As she cannot deposit more than Tk15,000 in her supplier’s account in a single day, this has made sourcing clothes from the Islampur wholesale market very hard.

“Most of my customers used to send their payments to my mobile wallet. Now I have to discourage them for mobile payment as I cannot cash- out more than Tk10,000 in one day and Tk50,000 in a month. This is affecting my business seriously as many of my customers live outside Dhaka,” she said.

Hundreds of Facebook based e-commerce businesses are also facing similar problems.

However, Zahedul Islam, spokesperson of bKash, the largest MFS provider in the country said to overcome the problem, the e-commerce sellers could open merchant wallets with the MFS providers, after fulfilling certain criteria, as there is no ceiling on merchant payment.

E-commerce Association of Bangladesh President Rajib Ahmed said the government directive came at a time when country’s e-commerce and Facebook e-commerce were experiencing a rapid growth, and that the decision has now halted that growth.

“Ultimately, it will become an obstacle to building a Digital Bangladesh,” he said, adding that opening a merchant wallet was not supported by most e-commerce entrepreneurs since many of the business did not have TIN numbers or trade licenses.

The incomes of MFS agents have also gone down because of the revised transaction limit.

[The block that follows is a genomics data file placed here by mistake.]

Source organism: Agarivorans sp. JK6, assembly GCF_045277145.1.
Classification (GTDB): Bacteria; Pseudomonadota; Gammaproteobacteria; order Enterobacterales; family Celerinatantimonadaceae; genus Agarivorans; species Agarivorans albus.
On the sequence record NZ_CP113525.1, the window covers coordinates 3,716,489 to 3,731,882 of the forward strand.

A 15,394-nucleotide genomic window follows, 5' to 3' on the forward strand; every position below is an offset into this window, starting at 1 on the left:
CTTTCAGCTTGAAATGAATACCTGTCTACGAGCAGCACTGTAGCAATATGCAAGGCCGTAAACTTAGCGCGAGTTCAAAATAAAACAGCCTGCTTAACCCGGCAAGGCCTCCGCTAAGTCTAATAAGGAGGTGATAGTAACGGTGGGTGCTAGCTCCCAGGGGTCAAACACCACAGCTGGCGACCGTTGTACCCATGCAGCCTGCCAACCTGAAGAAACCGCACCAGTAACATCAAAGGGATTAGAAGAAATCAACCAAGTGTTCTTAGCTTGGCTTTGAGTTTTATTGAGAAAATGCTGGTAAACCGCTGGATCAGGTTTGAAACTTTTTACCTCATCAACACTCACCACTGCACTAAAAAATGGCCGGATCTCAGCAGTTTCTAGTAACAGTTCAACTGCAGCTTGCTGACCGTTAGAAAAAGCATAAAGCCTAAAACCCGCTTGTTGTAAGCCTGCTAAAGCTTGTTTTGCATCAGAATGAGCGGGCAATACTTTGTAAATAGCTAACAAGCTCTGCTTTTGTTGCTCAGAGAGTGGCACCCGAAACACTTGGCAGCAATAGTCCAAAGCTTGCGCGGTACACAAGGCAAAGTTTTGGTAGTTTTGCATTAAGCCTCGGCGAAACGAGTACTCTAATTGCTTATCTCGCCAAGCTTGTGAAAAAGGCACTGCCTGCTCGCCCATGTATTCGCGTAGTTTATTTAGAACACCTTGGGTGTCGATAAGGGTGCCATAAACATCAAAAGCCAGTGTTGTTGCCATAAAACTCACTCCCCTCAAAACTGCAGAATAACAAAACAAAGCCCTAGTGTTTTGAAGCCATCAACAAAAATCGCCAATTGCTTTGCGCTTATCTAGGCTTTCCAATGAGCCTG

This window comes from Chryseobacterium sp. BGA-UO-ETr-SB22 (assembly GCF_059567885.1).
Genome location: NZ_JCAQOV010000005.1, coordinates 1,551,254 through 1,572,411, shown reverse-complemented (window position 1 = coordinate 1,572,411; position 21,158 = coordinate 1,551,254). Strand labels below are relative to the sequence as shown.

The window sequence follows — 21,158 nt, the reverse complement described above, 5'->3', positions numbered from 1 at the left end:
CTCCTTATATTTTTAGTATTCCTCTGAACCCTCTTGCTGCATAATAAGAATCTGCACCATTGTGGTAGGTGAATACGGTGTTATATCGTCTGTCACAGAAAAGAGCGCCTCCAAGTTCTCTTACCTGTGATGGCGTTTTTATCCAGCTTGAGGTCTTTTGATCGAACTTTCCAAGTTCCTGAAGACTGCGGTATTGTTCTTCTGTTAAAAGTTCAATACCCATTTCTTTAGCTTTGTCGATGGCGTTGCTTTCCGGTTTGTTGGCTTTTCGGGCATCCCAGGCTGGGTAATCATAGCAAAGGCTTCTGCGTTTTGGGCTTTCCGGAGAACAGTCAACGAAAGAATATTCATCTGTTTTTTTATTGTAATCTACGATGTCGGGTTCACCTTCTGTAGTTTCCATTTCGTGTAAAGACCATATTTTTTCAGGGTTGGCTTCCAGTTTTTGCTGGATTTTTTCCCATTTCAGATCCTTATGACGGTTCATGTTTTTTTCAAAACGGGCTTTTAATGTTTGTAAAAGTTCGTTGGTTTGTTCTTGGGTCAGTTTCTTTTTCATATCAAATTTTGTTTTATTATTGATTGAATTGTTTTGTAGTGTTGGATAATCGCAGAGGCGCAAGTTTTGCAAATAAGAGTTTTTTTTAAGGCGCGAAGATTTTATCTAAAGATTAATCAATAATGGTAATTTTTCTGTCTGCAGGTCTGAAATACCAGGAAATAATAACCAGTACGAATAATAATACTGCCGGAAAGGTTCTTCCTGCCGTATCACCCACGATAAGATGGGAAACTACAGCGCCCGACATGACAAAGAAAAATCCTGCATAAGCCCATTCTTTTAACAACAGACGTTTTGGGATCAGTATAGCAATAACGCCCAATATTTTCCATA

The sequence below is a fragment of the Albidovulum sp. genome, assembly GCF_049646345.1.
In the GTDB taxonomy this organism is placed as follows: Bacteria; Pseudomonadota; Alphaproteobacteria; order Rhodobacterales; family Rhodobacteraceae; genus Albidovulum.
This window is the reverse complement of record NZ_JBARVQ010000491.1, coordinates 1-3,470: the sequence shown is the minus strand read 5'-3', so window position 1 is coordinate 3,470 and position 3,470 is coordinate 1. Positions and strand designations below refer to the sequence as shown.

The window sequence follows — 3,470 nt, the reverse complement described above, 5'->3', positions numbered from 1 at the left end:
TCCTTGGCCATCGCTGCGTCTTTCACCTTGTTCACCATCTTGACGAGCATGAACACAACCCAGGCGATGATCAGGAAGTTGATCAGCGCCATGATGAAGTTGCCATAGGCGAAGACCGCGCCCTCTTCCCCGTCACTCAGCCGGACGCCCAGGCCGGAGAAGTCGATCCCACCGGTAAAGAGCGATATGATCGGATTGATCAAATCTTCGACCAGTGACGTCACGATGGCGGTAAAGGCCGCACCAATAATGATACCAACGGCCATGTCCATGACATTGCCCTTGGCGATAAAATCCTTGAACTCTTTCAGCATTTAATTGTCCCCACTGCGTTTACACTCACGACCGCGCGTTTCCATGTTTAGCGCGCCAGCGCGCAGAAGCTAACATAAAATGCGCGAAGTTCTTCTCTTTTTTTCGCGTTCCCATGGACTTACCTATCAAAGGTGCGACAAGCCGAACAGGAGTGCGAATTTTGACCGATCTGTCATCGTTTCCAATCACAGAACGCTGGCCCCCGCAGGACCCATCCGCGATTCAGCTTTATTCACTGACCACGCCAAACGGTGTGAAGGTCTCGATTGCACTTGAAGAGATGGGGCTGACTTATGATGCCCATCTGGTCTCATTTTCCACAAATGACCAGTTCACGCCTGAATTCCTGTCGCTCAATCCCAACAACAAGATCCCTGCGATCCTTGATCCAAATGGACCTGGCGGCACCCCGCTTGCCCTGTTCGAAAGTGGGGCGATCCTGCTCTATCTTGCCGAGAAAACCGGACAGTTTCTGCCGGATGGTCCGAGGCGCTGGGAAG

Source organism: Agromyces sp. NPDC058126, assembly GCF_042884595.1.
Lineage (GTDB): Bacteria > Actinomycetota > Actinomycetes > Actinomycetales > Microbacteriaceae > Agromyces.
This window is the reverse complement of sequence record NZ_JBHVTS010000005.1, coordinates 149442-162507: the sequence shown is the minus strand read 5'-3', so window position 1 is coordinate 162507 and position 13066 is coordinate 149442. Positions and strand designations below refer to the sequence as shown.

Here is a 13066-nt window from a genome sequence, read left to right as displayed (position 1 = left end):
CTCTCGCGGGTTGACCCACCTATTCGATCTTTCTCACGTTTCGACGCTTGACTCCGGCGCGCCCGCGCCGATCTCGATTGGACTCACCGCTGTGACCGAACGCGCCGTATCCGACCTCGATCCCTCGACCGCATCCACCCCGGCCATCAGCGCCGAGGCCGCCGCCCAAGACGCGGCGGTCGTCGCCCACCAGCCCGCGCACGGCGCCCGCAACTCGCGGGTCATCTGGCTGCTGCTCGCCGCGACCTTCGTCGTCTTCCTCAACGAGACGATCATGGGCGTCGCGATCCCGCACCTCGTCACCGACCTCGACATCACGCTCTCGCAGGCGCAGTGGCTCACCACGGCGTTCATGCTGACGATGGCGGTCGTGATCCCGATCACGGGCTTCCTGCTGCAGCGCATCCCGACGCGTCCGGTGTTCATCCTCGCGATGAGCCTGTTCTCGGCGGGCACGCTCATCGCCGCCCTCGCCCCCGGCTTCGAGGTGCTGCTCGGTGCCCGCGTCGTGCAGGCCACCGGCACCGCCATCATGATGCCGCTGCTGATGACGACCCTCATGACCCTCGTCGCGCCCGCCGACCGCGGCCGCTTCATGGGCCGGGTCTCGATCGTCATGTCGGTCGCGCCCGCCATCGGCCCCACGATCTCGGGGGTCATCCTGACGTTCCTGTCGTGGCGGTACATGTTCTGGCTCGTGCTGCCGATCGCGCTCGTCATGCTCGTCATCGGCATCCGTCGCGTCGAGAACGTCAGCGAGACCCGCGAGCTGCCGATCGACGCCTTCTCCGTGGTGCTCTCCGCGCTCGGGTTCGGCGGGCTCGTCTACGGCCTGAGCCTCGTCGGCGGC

Mossarraf Hossain, an MFS agent in the Moghbazar area, said his income had nosedived due to the central bank’s latest directive.

news:dhaka tribune/23-apr-2017

BB set Tk6,000cr credit limit for 4 state banks

Posted by BankInfo on Sat, May 03 2014 12:28 pm

The targets were calculated by subtracting government and agriculture loans from the total loan status of each of the banks

Bangladesh Bank has set a total credit limit of Tk6,186 crore for four state-owned banks for this year.

Based on adjusted loan status of the previous year, the central bank has set separate credit targets for the banks - Sonali, Agrani, Janata and Rupali – with signing separate memorandum of understandings (MoU) recently.

The targets were calculated by subtracting government and agriculture loans from the total loan status of each of the banks.

As the banks are to disburse certain amount of loans to the government and agriculture sector every year, the ceiling of bank credit is determined on the basis of the adjusted loans so the banks could disburse loans in other sectors, said a senior executive of Bangladesh Bank. 

He said the central bank has tightened regular monitoring on aggressive loan disbursements, although most of the banks have failed to achieve the growth target last year due to overall slower credit growth in the country amid sluggish investment climate and political unrest.